Addressing Accessibility as a Human Rights Issue
Despite progress in creating more inclusive societies, people with communication disabilities and hearing loss still face significant accessibility barriers in their communities and workplaces.
Here in Canada, we know that one in five people aged 20 to 79 has some degree of hearing loss, with hearing loss prevalence rising sharply after age 40, to reach 65% at ages 70 to 79. Communication Disabilities Access Canada estimates that over 440,000 Canadians have significant speech, language, and communication disabilities.
As we approach the 70th anniversary of the United Nations’ (UN) Declaration of Human Rights, it is important for countries such as Canada to address accessibility, including communication access, as a human rights issue.
While Canada ratified the UN Convention on the Rights of Persons with Disabilities in 2010 and has long-standing pieces of legislation that ban disability as a form of discrimination, these pieces of legislation do not fully address issues surrounding accessibility. In recent years, the federal government and several provincial governments in Canada have committed to developing specific laws to ensure that people with disabilities are treated fairly and have access to government services.
The government of Canada is currently developing the Accessible Canada Act, a new federal law centered on accessibility. The Act aims to ensure all areas of federal jurisdiction are free from barriers to accessibility, which will help all people living in Canada, but especially those with disabilities. The Act is also a significant step in Canada’s ongoing implementation of the UN’s Convention on the Rights of People with Disabilities.
The Act aims to ensure all areas of federal jurisdiction are free from barriers to accessibility, which will help all people living in Canada, but especially those with disabilities.
Recognizing that communication (including access to a variety of communication methods) is a basic human right, Speech-Language & Audiology Canada (SAC) recently partnered with other like-minded not-for-profit organizations on the Federal Accessibility Legislation Alliance (FALA). FALA’s mission is to maximize the impact of the new federal accessibility legislation in creating a fully inclusive and accessible Canadian society.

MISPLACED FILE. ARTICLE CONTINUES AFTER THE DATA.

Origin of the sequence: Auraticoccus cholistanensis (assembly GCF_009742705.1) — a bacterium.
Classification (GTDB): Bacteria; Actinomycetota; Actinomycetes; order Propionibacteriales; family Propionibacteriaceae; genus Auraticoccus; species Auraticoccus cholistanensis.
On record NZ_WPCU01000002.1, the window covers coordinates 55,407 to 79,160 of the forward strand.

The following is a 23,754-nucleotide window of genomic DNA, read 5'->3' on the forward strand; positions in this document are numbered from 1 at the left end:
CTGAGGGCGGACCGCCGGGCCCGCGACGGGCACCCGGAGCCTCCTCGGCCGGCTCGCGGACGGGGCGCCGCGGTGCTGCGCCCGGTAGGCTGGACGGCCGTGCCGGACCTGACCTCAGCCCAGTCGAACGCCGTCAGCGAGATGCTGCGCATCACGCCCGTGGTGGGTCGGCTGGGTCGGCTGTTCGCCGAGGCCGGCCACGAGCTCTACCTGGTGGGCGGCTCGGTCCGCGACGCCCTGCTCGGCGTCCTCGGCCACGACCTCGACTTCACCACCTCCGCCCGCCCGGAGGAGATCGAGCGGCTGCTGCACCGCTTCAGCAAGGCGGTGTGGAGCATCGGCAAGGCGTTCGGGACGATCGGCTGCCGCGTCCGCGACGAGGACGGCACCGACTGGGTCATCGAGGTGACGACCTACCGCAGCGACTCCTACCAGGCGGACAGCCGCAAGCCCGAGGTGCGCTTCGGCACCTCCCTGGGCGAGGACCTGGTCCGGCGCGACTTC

FALA has recommended that the Act include communication as a priority area, thereby bringing focus to barriers, accommodations, and supports for people with hearing loss as well as for those with communication disabilities.
The Accessible Canada Act is just the first step in ensuring that everyone can fully participate in Canadian society. Once the Act is implemented, the government of Canada (both as an employer and as a provider of services), provinces and territories, businesses, and all other partners must work together to lay the groundwork for an accessible future.
It is critically important that any accessibility measures put forward by governments or global organizations take into consideration the needs of those with communication and hearing challenges. Access to communication must be viewed as a basic human right around the world, and that view requires all of us to continue to advocate for those with communication and hearing challenges.
Written by Emily Banzet, manager of communications and marketing for Speech-Language & Audiology Canada.
Read more about the 70th anniversary of the Universal Declaration of Human Rights.